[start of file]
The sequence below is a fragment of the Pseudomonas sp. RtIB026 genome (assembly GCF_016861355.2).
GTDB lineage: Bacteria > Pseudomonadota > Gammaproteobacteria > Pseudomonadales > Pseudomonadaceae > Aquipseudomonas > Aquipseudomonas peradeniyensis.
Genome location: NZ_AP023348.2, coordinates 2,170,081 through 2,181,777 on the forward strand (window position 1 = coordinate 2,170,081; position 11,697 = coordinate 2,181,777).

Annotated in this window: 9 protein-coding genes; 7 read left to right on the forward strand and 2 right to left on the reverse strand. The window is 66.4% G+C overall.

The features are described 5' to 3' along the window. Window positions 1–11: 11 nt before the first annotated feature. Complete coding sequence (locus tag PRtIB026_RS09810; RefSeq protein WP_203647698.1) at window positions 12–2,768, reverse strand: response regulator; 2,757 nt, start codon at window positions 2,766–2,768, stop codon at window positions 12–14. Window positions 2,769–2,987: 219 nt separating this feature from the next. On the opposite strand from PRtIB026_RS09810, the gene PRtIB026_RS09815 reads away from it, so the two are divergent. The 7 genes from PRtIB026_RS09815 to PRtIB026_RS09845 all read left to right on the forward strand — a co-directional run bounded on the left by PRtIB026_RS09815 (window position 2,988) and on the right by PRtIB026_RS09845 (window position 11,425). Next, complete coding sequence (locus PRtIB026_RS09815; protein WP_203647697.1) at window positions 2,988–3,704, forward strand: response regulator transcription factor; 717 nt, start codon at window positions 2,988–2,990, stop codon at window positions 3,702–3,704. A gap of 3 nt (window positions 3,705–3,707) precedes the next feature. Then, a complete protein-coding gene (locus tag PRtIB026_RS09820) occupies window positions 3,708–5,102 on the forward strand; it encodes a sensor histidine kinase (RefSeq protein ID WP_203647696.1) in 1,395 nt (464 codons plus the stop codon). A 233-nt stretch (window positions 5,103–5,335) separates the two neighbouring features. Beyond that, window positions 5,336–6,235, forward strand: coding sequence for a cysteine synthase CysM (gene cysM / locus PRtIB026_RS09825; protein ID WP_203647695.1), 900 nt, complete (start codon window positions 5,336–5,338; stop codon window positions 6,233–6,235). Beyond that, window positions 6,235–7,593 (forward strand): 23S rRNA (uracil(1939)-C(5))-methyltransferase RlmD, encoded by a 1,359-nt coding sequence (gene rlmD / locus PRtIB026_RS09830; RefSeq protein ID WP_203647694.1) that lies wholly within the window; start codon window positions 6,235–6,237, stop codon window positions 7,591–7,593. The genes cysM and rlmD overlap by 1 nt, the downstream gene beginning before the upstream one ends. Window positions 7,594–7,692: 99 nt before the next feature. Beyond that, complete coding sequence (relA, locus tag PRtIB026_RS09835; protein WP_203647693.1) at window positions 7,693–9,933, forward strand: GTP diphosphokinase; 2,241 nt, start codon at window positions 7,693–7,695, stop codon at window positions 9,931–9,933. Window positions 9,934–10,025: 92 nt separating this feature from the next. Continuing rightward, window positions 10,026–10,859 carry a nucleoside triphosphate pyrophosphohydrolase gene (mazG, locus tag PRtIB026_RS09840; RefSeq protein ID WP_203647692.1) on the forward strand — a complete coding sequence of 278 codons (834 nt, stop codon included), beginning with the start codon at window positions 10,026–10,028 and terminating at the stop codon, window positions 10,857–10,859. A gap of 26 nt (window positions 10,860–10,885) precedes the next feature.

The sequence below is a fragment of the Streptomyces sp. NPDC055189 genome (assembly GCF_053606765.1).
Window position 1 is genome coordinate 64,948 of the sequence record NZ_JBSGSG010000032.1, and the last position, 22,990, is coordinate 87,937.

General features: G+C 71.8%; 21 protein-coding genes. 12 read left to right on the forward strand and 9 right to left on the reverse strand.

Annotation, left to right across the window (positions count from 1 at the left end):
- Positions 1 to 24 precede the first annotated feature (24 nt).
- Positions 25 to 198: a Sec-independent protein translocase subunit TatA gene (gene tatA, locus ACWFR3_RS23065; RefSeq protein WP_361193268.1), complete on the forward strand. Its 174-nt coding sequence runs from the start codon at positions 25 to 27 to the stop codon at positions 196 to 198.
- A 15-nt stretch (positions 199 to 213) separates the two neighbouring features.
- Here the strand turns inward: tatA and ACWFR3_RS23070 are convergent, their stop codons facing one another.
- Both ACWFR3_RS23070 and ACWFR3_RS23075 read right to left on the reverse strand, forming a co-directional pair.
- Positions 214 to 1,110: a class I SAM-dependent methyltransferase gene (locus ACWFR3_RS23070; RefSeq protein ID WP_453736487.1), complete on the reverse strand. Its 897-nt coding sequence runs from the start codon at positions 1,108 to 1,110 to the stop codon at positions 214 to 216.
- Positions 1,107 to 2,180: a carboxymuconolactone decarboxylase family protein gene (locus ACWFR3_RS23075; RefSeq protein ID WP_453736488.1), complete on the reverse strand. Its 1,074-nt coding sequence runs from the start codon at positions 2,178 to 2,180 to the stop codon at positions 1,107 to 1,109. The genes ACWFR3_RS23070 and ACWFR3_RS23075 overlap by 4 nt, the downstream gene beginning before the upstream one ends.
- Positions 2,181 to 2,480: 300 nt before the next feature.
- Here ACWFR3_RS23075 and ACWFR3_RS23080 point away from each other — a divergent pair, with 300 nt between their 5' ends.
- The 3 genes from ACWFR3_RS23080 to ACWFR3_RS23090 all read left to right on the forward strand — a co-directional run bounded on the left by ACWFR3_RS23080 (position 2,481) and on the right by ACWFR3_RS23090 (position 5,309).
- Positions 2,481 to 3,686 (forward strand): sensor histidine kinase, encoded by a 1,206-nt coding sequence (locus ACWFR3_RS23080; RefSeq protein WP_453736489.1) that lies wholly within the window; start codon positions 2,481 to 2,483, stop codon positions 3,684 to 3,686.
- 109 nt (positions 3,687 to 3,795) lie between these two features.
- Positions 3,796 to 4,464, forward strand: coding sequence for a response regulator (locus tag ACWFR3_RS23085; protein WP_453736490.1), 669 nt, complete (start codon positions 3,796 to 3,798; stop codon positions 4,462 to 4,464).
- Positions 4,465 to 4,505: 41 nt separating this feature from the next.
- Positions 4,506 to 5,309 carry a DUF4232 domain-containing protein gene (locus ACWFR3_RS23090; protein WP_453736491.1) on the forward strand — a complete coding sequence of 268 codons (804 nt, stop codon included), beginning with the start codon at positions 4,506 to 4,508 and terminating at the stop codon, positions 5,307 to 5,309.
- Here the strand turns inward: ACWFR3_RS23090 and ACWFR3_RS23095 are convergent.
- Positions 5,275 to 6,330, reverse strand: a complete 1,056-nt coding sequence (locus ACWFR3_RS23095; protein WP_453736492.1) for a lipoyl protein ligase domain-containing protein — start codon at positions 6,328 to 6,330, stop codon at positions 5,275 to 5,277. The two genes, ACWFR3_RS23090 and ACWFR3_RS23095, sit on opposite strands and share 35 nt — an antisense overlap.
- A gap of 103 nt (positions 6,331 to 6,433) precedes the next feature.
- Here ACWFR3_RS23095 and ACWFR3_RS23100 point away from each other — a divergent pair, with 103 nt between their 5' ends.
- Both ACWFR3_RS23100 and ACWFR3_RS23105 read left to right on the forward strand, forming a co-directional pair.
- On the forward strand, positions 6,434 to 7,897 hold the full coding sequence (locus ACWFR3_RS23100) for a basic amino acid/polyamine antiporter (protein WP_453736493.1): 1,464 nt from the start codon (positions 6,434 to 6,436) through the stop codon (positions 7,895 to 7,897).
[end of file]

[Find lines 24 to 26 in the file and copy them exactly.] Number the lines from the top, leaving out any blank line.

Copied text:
- Positions 4,506 to 5,309 carry a DUF4232 domain-containing protein gene (locus ACWFR3_RS23090; protein WP_453736491.1) on the forward strand — a complete coding sequence of 268 codons (804 nt, stop codon included), beginning with the start codon at positions 4,506 to 4,508 and terminating at the stop codon, positions 5,307 to 5,309.
- Here the strand turns inward: ACWFR3_RS23090 and ACWFR3_RS23095 are convergent.
- Positions 5,275 to 6,330, reverse strand: a complete 1,056-nt coding sequence (locus ACWFR3_RS23095; protein WP_453736492.1) for a lipoyl protein ligase domain-containing protein — start codon at positions 6,328 to 6,330, stop codon at positions 5,275 to 5,277. The two genes, ACWFR3_RS23090 and ACWFR3_RS23095, sit on opposite strands and share 35 nt — an antisense overlap.